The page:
Review: Little Women (2019)

Director(s)Greta Gerwig
Principal CastSaoirse Ronan as Jo March
Florence Pugh as Amy March
Emma Watson as Meg March
Eliza Scanlen as Beth March
Laura Dern as Marmee March
Timothee Chalamet as Laurie
Release Date2019
Running Time 135 minutes

That settles that. I’m watching Ladybird as soon as I can. After having experienced the feel-good delight that is Little Women, I’m more than excited to watch more Gerwig and am super excited for whatever she does next. I came into this movie as someone who has not read the original book or seen any other adaptation (I want to read the book now and then watch the movie again to see how it fared as an adaptation) . I only decided to see it because it was nominated for best picture and I’m glad I did.

The story is a coming-of-age story that follows the women of the March family, four daughters and their mother, Marmee, who are forced to maintain the household as their father is out fighting in the Civil War. Every single daughter is driven and has their own set of passions. Meg, the eldest, has acting aspirations. Jo, the second oldest, wants to be a author and writes stories to get money. Amy, next in line, is more spoiled and wants to be an artist. Beth, the youngest, loves music and wants to be happy with her family. The movie cuts between this past and the present (set a few years later) seamlessly, juxtaposing each of the girls idealistic younger selves with their more worn and mature selves. It creates an expectation because you know what’s going to come, but also a sense of mystery because you want to see how we go from point A to B.

This sense of mystery keeps the movie fresh from a storytelling perspective and happens seamlessly in the background, without you realizing it. I knew that we were going back and forth, but I was never focused on it. My brain just automatically accepted it. Editing and scene placement is on point and it creates a piece that seems to reveal information at precisely the right time. There are meta-narrative moments that are placed perfectly in the third act and allow for a lot of interesting interpretative leeway (I’m assuming on purpose) that I can’t help but admire, especially after reading about the movie and the stories original writer, Louisa May Alcott. Every thread comes together at precisely the right time and it makes the whole experience an emotionally satisfying roller-coaster. I would go from feeling sad, to feeling hopeful , to laughing, to tearing up, to feeling inspired, to some combination of any of these, and all the feelings in between and I never once felt any kind of tonal whiplash. The only issue I felt was ,because there’s no clear passage of time, certain character decisions in the latter portions of the movie feel rushed given the the gravity of what they are. It’s a fleeting issue that didn’t bother me too much in the moment, but after finishing the movie I did feel like some of the later portions of the movie feel less earned.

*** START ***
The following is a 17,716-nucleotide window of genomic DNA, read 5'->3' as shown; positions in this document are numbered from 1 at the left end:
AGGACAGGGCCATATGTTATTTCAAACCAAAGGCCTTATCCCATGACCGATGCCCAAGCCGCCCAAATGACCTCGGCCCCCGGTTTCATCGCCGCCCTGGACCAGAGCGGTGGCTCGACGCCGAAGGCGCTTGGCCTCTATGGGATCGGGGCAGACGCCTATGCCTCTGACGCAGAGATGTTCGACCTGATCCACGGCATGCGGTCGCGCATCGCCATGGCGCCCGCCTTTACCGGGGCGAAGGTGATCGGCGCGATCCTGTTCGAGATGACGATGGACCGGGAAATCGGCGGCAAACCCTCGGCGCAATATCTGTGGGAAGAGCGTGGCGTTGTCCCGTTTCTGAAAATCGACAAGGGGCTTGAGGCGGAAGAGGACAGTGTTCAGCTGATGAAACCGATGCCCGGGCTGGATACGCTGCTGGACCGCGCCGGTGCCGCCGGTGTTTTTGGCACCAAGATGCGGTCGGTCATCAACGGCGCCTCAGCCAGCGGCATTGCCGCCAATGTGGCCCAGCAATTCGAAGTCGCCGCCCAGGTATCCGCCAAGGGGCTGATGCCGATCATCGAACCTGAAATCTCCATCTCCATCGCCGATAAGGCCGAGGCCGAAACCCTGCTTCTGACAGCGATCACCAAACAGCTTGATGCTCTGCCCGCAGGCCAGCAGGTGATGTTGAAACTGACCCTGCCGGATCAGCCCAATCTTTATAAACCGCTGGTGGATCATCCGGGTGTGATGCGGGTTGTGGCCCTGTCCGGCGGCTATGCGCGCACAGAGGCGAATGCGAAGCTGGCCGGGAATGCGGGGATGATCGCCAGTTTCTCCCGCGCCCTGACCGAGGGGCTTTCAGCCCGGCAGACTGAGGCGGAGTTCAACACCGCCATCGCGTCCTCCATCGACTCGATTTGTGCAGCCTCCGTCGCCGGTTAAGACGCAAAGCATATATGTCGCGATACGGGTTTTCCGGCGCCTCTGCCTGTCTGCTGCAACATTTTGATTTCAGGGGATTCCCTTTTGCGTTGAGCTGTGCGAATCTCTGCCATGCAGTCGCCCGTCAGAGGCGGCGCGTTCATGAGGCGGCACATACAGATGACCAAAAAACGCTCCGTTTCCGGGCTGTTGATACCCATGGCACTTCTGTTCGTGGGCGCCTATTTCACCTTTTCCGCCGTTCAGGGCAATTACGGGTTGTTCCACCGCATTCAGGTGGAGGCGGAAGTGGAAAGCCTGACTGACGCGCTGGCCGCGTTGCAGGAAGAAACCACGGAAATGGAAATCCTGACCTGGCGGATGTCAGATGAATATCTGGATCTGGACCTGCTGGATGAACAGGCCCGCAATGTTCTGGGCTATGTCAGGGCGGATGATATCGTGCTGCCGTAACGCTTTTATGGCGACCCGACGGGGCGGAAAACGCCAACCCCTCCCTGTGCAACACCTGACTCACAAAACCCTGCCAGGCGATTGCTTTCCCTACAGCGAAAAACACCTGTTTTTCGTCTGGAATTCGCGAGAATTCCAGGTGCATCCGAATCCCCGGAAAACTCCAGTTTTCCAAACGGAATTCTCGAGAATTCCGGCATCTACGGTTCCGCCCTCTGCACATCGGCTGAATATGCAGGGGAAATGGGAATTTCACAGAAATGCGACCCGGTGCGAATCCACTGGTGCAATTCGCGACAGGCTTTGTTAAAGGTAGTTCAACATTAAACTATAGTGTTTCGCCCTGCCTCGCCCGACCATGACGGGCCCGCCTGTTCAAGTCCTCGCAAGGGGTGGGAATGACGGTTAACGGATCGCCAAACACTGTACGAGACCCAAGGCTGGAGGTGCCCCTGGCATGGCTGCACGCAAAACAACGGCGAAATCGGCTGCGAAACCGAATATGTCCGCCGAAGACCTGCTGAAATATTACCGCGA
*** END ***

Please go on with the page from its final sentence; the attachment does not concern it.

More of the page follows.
Acting, characterization, and dialogue are almost always impeccable. Every conversation feels real because each actor/actress nails their motivations from their cadence to their body language. It’s hard to praise any performance in particular because all of them, especially each of the titular “Little Women” completely feels in the moment. Saying that, I have to be honest on how impressed I was with Florence Pugh. I already thought she was amazing in Midsommar being able to portray grief and anguish in an very visceral way. After this, I’m in awe of her acting range. She gives Amy a real brattiness and sense of indulgence in the earlier timeline and projects a lot of maturity and pragmatism in the latter timeline. It’s a surprising blend that had me rooting for her character, in spite of the kind of horrendous things her character does.

The movie is packed to the brim with tons of relatable themes. Despite having a particularly feminist flair, the movie is for everyone. It’s not trying to exclude or ostracize. It never comes off as preachy. The ways that it critiques gender roles, women’s treatment in society, and the functions of marriage are all relevant and presented fairly and naturally. I thought the discourse on marriage as a communion predicated on love versus social ladder was made even more interesting by placing it in front of a discussion of a woman’s agency. If that’s not your groove, the movie tackles common issues we’ve all gone through- being nervous of pursuing our dreams, thinking we’re not good enough, balancing dreams with financial concerns, and trying to find love in a world that often times alienates us. There’s something in here for everyone.

Report Card

TLDRLittle Women is the feel good movie of 2019. The March family’s coming-of-age story has something for everyone and will have you laughing,crying,smirking, and glued to the screen the whole time. A fun time for the whole family with a ton of messages to boot.
Grade A+

Go to Page 2 for my spoiler-full thoughts!

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